Operator Interfaces, Switches & Relays


Protection relays – control what you can

12 December 2022 Operator Interfaces, Switches & Relays


Nishan Baijnath.

The consequence of loadshedding on municipalities’ primary plants and substations have been discussed ad nauseum. The reality is municipalities are in survival mode, which is why realistic solutions should be provided to prevent equipment and unplanned outages.

With municipalities’ distribution centres and equipment taking immense strain due to load shedding, maintenance has unfortunately moved down the priority list. The time is now to implement what municipalities can control - protecting and monitoring installed equipment.

Protection relays play a fundamental role in the protection of both humans and machines. For example, a protection relay can prevent an incidence such as arc flash which has the potential to cause devastating damage to substations, and worse still, injury or loss of life.

However, not all options are equal; ideally a protection relay should be easy to install, require very little power to run, protect LV and MV distribution systems and control live distribution from a safe distance.

Why protection relays?

Protection relays are basically smart devices that receive inputs, compare it to a setpoint, and provide outputs. Inputs include current, voltage, resistance, or temperature while the main output of turning the power either off or on is incorporate with visual feedback in the form of indicator lights and/or alphanumeric display, communications, control warnings, and alarms.

In layman’s terms, a protection relay can detect abnormal conditions in the electrical system and automatically operate the circuit breaker to isolate this condition.

Importantly, once a protection relay detects a fault, it will operate automatically to activate the breaker’s trip circuit. The faulty circuit will therefore be disconnected from the system.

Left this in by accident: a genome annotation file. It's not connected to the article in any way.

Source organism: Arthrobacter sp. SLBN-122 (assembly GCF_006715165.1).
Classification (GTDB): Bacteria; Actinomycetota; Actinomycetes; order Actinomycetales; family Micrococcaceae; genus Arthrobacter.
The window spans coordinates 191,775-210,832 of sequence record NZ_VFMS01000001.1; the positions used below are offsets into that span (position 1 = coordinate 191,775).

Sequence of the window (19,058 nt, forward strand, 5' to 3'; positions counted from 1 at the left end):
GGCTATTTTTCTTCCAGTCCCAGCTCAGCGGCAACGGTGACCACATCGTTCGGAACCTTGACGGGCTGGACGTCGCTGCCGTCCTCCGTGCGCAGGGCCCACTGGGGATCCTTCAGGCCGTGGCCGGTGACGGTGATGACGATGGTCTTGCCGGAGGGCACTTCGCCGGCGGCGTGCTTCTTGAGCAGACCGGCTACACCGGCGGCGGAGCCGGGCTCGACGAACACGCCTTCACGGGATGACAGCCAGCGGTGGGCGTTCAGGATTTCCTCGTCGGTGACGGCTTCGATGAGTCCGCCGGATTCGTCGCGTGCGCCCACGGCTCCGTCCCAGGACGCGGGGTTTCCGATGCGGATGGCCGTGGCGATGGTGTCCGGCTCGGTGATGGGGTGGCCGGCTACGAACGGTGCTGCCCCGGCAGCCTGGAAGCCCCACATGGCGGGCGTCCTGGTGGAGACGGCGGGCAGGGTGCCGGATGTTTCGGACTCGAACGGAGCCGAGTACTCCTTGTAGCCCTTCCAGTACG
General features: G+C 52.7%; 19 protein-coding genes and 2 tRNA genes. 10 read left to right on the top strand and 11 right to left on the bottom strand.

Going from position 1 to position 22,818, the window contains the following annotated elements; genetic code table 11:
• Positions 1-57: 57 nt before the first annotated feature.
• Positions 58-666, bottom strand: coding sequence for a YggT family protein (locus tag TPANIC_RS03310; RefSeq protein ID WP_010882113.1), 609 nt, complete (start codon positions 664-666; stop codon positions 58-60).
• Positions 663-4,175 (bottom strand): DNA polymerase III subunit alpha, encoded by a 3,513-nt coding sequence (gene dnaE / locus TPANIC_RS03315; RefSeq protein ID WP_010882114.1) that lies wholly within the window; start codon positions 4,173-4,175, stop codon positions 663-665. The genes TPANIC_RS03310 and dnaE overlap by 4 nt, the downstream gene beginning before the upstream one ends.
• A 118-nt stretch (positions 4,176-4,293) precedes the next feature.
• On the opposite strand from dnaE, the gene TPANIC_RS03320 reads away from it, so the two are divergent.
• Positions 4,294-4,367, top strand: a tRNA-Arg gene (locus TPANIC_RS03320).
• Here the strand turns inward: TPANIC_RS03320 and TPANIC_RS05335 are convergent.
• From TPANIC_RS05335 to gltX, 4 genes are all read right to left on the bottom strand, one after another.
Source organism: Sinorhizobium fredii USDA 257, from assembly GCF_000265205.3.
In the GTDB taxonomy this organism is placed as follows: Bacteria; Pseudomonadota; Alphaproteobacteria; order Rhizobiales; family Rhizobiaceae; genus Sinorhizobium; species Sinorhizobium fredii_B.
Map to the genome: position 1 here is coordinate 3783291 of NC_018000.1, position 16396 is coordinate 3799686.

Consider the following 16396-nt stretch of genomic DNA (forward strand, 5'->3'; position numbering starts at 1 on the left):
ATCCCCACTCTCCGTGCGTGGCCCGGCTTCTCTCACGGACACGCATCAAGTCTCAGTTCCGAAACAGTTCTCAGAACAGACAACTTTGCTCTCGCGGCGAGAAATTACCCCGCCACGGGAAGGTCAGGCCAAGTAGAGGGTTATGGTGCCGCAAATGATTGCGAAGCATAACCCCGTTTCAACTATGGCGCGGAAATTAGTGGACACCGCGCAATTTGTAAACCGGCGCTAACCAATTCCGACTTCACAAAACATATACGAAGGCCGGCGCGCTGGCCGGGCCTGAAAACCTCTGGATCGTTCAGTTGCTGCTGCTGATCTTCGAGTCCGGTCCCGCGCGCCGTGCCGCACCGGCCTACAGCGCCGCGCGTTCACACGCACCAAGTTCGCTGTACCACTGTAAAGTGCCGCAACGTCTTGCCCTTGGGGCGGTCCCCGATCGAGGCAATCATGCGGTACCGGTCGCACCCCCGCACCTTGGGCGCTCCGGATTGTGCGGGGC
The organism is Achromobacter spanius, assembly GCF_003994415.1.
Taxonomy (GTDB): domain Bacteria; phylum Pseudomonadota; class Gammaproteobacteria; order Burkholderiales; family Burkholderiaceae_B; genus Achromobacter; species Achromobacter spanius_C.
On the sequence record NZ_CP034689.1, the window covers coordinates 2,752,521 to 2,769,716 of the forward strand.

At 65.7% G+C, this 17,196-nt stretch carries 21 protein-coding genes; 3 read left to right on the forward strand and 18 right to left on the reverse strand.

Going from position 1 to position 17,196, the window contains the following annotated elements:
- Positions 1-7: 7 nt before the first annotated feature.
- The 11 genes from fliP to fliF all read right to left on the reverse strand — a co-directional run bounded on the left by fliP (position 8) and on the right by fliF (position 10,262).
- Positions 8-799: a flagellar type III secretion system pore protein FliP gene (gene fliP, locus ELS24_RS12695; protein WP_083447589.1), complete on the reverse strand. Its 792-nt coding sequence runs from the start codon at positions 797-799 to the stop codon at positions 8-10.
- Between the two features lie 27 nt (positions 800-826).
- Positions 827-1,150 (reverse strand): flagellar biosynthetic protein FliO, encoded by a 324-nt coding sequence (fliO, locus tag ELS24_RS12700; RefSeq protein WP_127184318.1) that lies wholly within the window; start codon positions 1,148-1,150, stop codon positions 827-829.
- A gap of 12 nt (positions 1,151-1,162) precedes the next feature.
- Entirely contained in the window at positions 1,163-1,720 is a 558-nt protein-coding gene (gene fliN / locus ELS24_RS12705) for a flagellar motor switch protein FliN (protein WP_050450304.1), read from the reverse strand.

Considering the above, there are several important features that municipalities and industrial facilities should look for when implementing a protection relay. At Schneider Electric, the following is recommended:

• Easy-to-use: a protection relay should save time and money with simplified configuration and operating processes. Our Schneider Electric Easergy P1 protection relay can be configured with an HMI and mounted in a matter of seconds with spring clips. Easy operation with a built-in, dedicated circuit breaker control.

Versatile: it should be optimised for MV protection on over-current, voltage, and/or frequency and serve as the main protection on LV applications when ANSI functions are required. Support for serial communications ensure integration with control systems, providing operators with accurate information at critical times.

Flexible: it should be optimised for compact switch gears and offer graded functionality tailored to specific applications. In a nutshell, its design should allow for a variety of new and retrofit installations. The Easergy P1 can be used in a feeder, motor, or generator application.

Enhanced safety and reliability: an insulated casing and non-volatile memory for settings and records as well as clock retention (for three days) is provided, at minimal power consumption.

In the case of our P1 protection relay, it features a plastic casing which prevents corrosion due to humidity and chemicals. Furthermore, the P1’s small size of 106 x 106 mm translates into it taking up very little space whilst still playing a vital role in keeping facilitates safe.

Ultimately, protection relays are a non-negotiable part of any electrical system, providing operational stability and, more importantly, safety.


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